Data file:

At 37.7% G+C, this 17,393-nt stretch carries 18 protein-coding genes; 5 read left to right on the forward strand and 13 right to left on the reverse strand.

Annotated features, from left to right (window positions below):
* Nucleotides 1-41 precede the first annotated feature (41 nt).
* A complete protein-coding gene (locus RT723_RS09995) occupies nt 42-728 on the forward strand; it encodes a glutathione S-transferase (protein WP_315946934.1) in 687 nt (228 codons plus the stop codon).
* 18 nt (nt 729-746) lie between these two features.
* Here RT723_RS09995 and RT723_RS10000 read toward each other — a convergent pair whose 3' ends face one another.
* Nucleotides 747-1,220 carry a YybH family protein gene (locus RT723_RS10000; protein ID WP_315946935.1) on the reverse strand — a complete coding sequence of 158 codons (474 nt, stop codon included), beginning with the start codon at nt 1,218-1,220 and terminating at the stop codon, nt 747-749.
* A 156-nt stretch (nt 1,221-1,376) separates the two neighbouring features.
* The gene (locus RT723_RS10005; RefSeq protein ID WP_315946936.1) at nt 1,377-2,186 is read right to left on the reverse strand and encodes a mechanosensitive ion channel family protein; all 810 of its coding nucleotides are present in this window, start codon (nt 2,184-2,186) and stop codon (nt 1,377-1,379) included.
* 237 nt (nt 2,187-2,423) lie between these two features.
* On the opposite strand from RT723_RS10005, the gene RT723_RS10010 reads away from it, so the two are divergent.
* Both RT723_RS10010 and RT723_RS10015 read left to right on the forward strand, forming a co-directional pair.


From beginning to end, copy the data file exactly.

At 37.7% G+C, this 17,393-nt stretch carries 18 protein-coding genes; 5 read left to right on the forward strand and 13 right to left on the reverse strand.

Annotated features, from left to right (window positions below):
* Nucleotides 1-41 precede the first annotated feature (41 nt).
* A complete protein-coding gene (locus RT723_RS09995) occupies nt 42-728 on the forward strand; it encodes a glutathione S-transferase (protein WP_315946934.1) in 687 nt (228 codons plus the stop codon).
* 18 nt (nt 729-746) lie between these two features.
* Here RT723_RS09995 and RT723_RS10000 read toward each other — a convergent pair whose 3' ends face one another.
* Nucleotides 747-1,220 carry a YybH family protein gene (locus RT723_RS10000; protein ID WP_315946935.1) on the reverse strand — a complete coding sequence of 158 codons (474 nt, stop codon included), beginning with the start codon at nt 1,218-1,220 and terminating at the stop codon, nt 747-749.
* A 156-nt stretch (nt 1,221-1,376) separates the two neighbouring features.
* The gene (locus RT723_RS10005; RefSeq protein ID WP_315946936.1) at nt 1,377-2,186 is read right to left on the reverse strand and encodes a mechanosensitive ion channel family protein; all 810 of its coding nucleotides are present in this window, start codon (nt 2,184-2,186) and stop codon (nt 1,377-1,379) included.
* 237 nt (nt 2,187-2,423) lie between these two features.
* On the opposite strand from RT723_RS10005, the gene RT723_RS10010 reads away from it, so the two are divergent.
* Both RT723_RS10010 and RT723_RS10015 read left to right on the forward strand, forming a co-directional pair.